Nicole Byassee, 46, a convenience store manager, said she had worked at the candle factory three times over the years. She said it was a well run place. She made friends there and loved the way she could smell the scents of her house a mile away.
She quit her last job at the factory, as a quality inspector, in the midst of the Covid-19 pandemic, while taking care of her sick stepfather at home. “I couldn’t afford to catch it on my own,” she said.
Most recently, Ms. Almazan was working the night shift, which pushed her wages up to $ 12.50 an hour, enough to support her two children. On Friday night, she said goodbye to them as she got ready for work. The sky was darkening above her and the rain was falling harder. She wasn’t worried. “Just rain,” she said to herself.
At around 5:30 p.m., half an hour after the start of his shift, sirens sounded on the production line. She rushed to a safe place, wrapped up neck and neck with around 100 colleagues, she said in Spanish. They huddled there nervously for a few minutes until the supervisors told them to return to their posts. Christmas was approaching. There were large orders to fill. But other storms were coming as well.
Elijah Johnson, 20, showed up for work at 6 p.m. He didn’t understand why the supervisors hadn’t canceled the night shift.
As cell phone warning pings rang out, he and others demanded to quit work. He said his supervisor told him he had already missed too much work and would lose his job if he left that evening.
“I kept saying, ‘Even with weather like this, we can’t go? And the supervisor kept saying, ‘No,’ Mr Johnson said. “When more people asked if they could leave, they were told that if they left there would be consequences. I was told that if I left, I would be fired.
Bob Ferguson, spokesman for Mayfield Consumer Products, called the accusation that workers would be sacked if they left as “totally bogus” and “ridiculous”.
He said that until about a year ago, employees who left their shifts earlier accumulated points and could be terminated if they accumulated enough. But as Covid-19 increased, he said, the company eliminated the point system and allowed workers to start and stop their shifts at will without penalty, which he said. that employees did regularly.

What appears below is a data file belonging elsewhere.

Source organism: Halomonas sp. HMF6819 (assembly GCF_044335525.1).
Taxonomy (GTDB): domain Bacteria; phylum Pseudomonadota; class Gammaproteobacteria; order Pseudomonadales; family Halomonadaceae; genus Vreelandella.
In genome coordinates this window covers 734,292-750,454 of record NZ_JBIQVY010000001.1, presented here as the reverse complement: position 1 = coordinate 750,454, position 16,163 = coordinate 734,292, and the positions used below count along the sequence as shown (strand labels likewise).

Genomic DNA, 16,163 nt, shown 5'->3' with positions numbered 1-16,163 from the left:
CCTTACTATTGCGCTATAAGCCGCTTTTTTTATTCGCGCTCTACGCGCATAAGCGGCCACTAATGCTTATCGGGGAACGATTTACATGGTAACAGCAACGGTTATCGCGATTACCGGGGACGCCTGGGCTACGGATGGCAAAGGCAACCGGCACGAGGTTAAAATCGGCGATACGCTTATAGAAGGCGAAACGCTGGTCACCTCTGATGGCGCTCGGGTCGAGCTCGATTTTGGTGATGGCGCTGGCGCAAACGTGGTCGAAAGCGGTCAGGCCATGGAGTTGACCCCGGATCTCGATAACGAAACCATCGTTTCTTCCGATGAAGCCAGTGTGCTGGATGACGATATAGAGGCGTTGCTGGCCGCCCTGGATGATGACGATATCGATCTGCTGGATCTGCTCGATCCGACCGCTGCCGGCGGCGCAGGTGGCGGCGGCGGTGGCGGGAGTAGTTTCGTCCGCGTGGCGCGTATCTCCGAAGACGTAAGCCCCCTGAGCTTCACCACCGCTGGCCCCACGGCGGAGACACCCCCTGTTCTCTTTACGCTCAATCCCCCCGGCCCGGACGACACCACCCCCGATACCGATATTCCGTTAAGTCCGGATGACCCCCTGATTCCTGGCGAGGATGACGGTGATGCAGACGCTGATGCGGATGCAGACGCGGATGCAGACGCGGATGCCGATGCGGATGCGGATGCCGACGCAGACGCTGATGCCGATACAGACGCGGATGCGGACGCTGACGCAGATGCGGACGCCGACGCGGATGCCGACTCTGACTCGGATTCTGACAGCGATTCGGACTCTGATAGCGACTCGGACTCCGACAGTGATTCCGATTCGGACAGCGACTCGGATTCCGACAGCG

Shortly after 9 p.m., the sirens went off again. Ms Almazan turned to a worker next to her and asked if that could mean they would be leaving work sooner. The woman nodded.
Ms Almazan called her 11-year-old daughter, Cristina Pastor, and said, “Mija, I’m coming home. The little girl, hearing the wind slam the walls of her house, asked her if she was okay. “We’re fine,” she replied. “We are in a safe room. “
Then came a roar. The roof of the factory peeled off like a piece of paper. The walls collapsed, trapping the workers. Ms. Almazan twisted her face toward a hole in the bricks, trying to breathe. A woman next to her who had cried fell silent, then stiffened.
“I thought I was going to die soon too,” she said. Her husband and son had tried to call her. She could hear the phone ringing but couldn’t reach it through the rubble. His family rushed to the site, joining other people who had come to find their relatives.
Six hours later, someone moved the pile on top of her and a firefighter took her hand. The next morning, she woke up in a hospital in Paducah. His head felt like it was being hammered by a bag of hammers.
A few days after her ordeal, Ms Almazan said it was still painful to move her limbs. Sleep was hard to find. Every time she closed her eyes, she said, she was back under the rubble, hearing those around her screaming for help.
“What happened was very hard to forget,” she said.
Yet, Ms Almazan said, she wanted nothing more than to see Las Velas return to Mayfield and employ people like her again. If the factory reopened, she said she would be happy to come back.
“I was dependent on this job,” she said, “and not scared him.”
Tariro Mzezewa and Vimal Patel contributed reports. Susan C. beachy contributed research.